John Luo, 38, never expected the global economic crisis to hit home. A well-paid deputy manager at a Taiwan semiconductor design outfit, he was a member of Taiwan's high-tech élite, accustomed to splurging on overseas vacations. But Luo's firm shut down in January, and now the former highflyer penny-pinches on $2 lunches, rides the bus instead of driving and is looking for a new job in a technology sector ravaged by recession. "Everything's uncertain," says Luo. "You can't just depend on hard work."
All of Taiwan is feeling that way. The island had hit upon an apparently fail-safe formula for growth latching onto burgeoning global demand for tech hardware. Its manufacturers became top suppliers of notebook PCs, flat-panel monitors and semiconductors. But with demand for such expensive gadgetry waning, Taiwan's economy has become one of the most vulnerable to the downturn. Exports tanked 37% in January and February from the same period last year. GDP plunged 8.4% in the fourth quarter from a year earlier, the worst quarterly decline ever. The government predicts the economy will contract 3% in 2009; more bearish private estimates foresee a double-digit decline. (See pictures of TIME's Wall Street covers.)
The prized tech sector is in trouble. Nearly 4 out of 5 workers at the Hsinchu Science and Industrial Park, home base for many of the island's top tech firms, take unpaid leave at least once a week. Among the hardest hit are Taiwan's chipmakers. Amid a supply glut and deteriorating demand, prices have sunk for dynamic random-access memory (DRAM) chips, a key component of PCs, leading to large losses at Taiwan's manufacturers. The government is setting up a new DRAM company to revamp the local industry so it can compete with Korean rivals.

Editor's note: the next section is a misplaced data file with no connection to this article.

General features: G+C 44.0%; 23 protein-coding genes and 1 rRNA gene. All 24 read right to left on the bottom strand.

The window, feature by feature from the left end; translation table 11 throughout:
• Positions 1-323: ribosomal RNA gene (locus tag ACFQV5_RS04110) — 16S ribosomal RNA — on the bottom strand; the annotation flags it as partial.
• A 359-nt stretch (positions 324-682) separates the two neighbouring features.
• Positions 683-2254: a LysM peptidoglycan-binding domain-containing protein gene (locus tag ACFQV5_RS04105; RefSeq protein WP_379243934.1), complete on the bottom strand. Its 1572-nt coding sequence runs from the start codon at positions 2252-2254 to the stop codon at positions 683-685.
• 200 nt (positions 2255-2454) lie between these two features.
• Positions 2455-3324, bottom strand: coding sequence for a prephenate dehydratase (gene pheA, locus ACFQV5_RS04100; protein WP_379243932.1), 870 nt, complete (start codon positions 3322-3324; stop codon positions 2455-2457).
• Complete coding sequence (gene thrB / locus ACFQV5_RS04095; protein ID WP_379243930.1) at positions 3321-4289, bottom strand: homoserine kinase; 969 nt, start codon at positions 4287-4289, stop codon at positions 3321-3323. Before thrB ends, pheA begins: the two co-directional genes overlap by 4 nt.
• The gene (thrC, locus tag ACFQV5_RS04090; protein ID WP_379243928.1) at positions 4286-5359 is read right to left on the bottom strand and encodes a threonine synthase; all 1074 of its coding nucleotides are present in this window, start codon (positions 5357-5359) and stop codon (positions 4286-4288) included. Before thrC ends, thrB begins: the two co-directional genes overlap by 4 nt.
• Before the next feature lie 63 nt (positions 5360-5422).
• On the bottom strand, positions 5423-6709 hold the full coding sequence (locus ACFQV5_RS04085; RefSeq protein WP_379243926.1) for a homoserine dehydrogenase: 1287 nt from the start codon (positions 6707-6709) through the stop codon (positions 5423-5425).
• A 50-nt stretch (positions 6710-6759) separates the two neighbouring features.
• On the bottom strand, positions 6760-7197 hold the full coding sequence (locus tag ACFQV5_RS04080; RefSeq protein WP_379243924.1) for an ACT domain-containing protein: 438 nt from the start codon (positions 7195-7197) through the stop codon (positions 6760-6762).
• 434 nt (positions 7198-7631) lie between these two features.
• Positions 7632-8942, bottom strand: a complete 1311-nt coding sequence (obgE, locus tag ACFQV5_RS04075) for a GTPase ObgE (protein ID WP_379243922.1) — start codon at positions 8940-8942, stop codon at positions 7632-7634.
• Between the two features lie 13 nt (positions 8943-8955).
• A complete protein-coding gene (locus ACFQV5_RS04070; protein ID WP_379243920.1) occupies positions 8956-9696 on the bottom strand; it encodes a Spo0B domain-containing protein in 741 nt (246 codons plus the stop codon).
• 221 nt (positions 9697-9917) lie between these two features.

The most profound consequences of the economic crisis for Taiwan, however, could be political. The downturn could push Taiwan into the arms of China. (Beijing still considers Taiwan a breakaway province.) Despite growing trade and investment across the Taiwan Strait, Taiwan has resisted drifting wholly into China's orbit. But President Ma Ying-jeou believes that the only way to maintain Taiwan's competitiveness is to end its isolation. Ma wants to clear away remaining restrictions on investment and business activities by signing a comprehensive economic agreement with China that would allow for freer exchange of goods and services. The economic crisis "will draw Taiwan closer to China," says Yang Tai-shuenn, a political scientist at Chinese Culture University in Taipei. "We have few options." In these times, all choices are hard ones.
With reporting by Natalie Tso / Taipei